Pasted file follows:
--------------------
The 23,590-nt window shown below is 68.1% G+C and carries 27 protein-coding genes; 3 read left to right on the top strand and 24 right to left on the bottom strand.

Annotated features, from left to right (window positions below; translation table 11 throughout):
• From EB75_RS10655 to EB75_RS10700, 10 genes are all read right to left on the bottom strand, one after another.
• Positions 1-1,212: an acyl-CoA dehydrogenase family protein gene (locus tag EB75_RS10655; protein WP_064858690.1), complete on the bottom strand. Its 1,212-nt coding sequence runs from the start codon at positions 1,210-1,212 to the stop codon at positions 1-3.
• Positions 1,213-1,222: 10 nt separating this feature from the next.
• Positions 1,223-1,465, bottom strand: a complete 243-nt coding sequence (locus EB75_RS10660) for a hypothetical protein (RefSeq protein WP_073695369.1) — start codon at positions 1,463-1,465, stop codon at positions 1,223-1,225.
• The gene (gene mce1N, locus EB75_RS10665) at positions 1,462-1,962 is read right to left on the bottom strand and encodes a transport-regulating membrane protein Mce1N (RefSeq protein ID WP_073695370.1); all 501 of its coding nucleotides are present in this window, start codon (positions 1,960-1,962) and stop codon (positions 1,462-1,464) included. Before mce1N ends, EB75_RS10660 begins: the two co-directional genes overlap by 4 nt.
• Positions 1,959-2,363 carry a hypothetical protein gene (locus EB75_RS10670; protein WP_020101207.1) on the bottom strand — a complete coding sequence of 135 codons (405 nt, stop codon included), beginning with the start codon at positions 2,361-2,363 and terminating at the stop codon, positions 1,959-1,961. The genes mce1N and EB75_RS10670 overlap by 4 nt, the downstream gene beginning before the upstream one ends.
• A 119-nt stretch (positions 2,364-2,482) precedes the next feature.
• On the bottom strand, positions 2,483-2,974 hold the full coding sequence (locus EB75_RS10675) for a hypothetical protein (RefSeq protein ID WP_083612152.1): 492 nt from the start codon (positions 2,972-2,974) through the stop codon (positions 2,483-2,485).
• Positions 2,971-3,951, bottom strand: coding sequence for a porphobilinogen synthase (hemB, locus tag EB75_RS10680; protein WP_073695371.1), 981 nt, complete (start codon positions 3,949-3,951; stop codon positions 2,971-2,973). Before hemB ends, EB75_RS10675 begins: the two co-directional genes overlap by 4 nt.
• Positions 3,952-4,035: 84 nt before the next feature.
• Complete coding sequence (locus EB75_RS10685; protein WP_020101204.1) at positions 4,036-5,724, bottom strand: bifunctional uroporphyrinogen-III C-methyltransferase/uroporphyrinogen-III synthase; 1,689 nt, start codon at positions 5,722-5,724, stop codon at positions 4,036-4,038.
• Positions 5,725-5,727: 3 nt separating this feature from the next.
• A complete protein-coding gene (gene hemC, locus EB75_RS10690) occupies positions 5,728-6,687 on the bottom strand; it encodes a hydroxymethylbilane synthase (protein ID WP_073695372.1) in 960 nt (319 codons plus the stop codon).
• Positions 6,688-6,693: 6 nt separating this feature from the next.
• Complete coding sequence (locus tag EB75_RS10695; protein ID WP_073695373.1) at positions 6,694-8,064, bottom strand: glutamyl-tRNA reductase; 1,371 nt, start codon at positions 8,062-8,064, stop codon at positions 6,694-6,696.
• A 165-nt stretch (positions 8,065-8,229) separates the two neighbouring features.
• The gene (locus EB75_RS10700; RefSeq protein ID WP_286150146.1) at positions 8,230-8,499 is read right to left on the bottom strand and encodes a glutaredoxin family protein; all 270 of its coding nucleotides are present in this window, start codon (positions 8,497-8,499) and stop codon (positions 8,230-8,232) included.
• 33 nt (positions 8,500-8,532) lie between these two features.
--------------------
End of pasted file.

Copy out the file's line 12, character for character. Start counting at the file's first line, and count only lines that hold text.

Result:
• Positions 3,952-4,035: 84 nt before the next feature.